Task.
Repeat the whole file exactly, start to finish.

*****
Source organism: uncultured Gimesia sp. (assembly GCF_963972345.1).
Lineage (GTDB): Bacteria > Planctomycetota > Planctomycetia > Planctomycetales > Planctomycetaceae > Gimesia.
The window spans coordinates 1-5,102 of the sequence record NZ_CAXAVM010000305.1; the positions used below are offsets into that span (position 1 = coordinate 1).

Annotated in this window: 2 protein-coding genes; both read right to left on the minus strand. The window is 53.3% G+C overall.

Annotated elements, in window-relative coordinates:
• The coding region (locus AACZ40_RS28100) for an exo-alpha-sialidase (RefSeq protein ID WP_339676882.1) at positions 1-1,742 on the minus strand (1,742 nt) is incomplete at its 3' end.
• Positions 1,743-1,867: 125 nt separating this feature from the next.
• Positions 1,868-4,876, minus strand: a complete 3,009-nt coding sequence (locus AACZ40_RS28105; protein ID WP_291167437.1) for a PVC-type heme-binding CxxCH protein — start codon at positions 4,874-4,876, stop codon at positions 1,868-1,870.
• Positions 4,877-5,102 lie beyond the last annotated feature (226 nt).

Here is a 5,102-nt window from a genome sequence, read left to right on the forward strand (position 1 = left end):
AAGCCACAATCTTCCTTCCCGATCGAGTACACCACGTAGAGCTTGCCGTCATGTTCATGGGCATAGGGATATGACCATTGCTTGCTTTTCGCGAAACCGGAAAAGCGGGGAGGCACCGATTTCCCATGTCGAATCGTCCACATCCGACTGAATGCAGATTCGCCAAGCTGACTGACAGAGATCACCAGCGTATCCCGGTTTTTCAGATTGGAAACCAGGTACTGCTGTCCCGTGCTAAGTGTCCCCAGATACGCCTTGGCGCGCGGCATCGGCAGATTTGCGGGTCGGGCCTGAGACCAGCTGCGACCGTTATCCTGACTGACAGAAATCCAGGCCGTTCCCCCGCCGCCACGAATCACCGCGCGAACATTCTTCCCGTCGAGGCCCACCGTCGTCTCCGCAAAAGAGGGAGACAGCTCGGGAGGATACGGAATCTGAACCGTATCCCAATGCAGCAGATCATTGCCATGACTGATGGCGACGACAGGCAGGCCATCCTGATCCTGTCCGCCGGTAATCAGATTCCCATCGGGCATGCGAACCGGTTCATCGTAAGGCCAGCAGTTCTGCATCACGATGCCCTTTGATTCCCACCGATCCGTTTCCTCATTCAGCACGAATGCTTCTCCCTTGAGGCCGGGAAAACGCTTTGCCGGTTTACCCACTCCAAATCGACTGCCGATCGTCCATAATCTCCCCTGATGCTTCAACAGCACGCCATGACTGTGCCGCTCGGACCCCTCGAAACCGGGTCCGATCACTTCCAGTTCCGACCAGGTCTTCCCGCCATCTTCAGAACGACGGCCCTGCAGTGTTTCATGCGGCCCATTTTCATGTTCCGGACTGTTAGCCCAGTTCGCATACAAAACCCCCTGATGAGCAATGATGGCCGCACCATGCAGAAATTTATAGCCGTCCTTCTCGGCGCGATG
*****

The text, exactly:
Source organism: uncultured Gimesia sp. (assembly GCF_963972345.1).
Lineage (GTDB): Bacteria > Planctomycetota > Planctomycetia > Planctomycetales > Planctomycetaceae > Gimesia.
The window spans coordinates 1-5,102 of the sequence record NZ_CAXAVM010000305.1; the positions used below are offsets into that span (position 1 = coordinate 1).

Annotated in this window: 2 protein-coding genes; both read right to left on the minus strand. The window is 53.3% G+C overall.

Annotated elements, in window-relative coordinates:
• The coding region (locus AACZ40_RS28100) for an exo-alpha-sialidase (RefSeq protein ID WP_339676882.1) at positions 1-1,742 on the minus strand (1,742 nt) is incomplete at its 3' end.
• Positions 1,743-1,867: 125 nt separating this feature from the next.
• Positions 1,868-4,876, minus strand: a complete 3,009-nt coding sequence (locus AACZ40_RS28105; protein ID WP_291167437.1) for a PVC-type heme-binding CxxCH protein — start codon at positions 4,874-4,876, stop codon at positions 1,868-1,870.
• Positions 4,877-5,102 lie beyond the last annotated feature (226 nt).

Here is a 5,102-nt window from a genome sequence, read left to right on the forward strand (position 1 = left end):
AAGCCACAATCTTCCTTCCCGATCGAGTACACCACGTAGAGCTTGCCGTCATGTTCATGGGCATAGGGATATGACCATTGCTTGCTTTTCGCGAAACCGGAAAAGCGGGGAGGCACCGATTTCCCATGTCGAATCGTCCACATCCGACTGAATGCAGATTCGCCAAGCTGACTGACAGAGATCACCAGCGTATCCCGGTTTTTCAGATTGGAAACCAGGTACTGCTGTCCCGTGCTAAGTGTCCCCAGATACGCCTTGGCGCGCGGCATCGGCAGATTTGCGGGTCGGGCCTGAGACCAGCTGCGACCGTTATCCTGACTGACAGAAATCCAGGCCGTTCCCCCGCCGCCACGAATCACCGCGCGAACATTCTTCCCGTCGAGGCCCACCGTCGTCTCCGCAAAAGAGGGAGACAGCTCGGGAGGATACGGAATCTGAACCGTATCCCAATGCAGCAGATCATTGCCATGACTGATGGCGACGACAGGCAGGCCATCCTGATCCTGTCCGCCGGTAATCAGATTCCCATCGGGCATGCGAACCGGTTCATCGTAAGGCCAGCAGTTCTGCATCACGATGCCCTTTGATTCCCACCGATCCGTTTCCTCATTCAGCACGAATGCTTCTCCCTTGAGGCCGGGAAAACGCTTTGCCGGTTTACCCACTCCAAATCGACTGCCGATCGTCCATAATCTCCCCTGATGCTTCAACAGCACGCCATGACTGTGCCGCTCGGACCCCTCGAAACCGGGTCCGATCACTTCCAGTTCCGACCAGGTCTTCCCGCCATCTTCAGAACGACGGCCCTGCAGTGTTTCATGCGGCCCATTTTCATGTTCCGGACTGTTAGCCCAGTTCGCATACAAAACCCCCTGATGAGCAATGATGGCCGCACCATGCAGAAATTTATAGCCGTCCTTCTCGGCGCGATG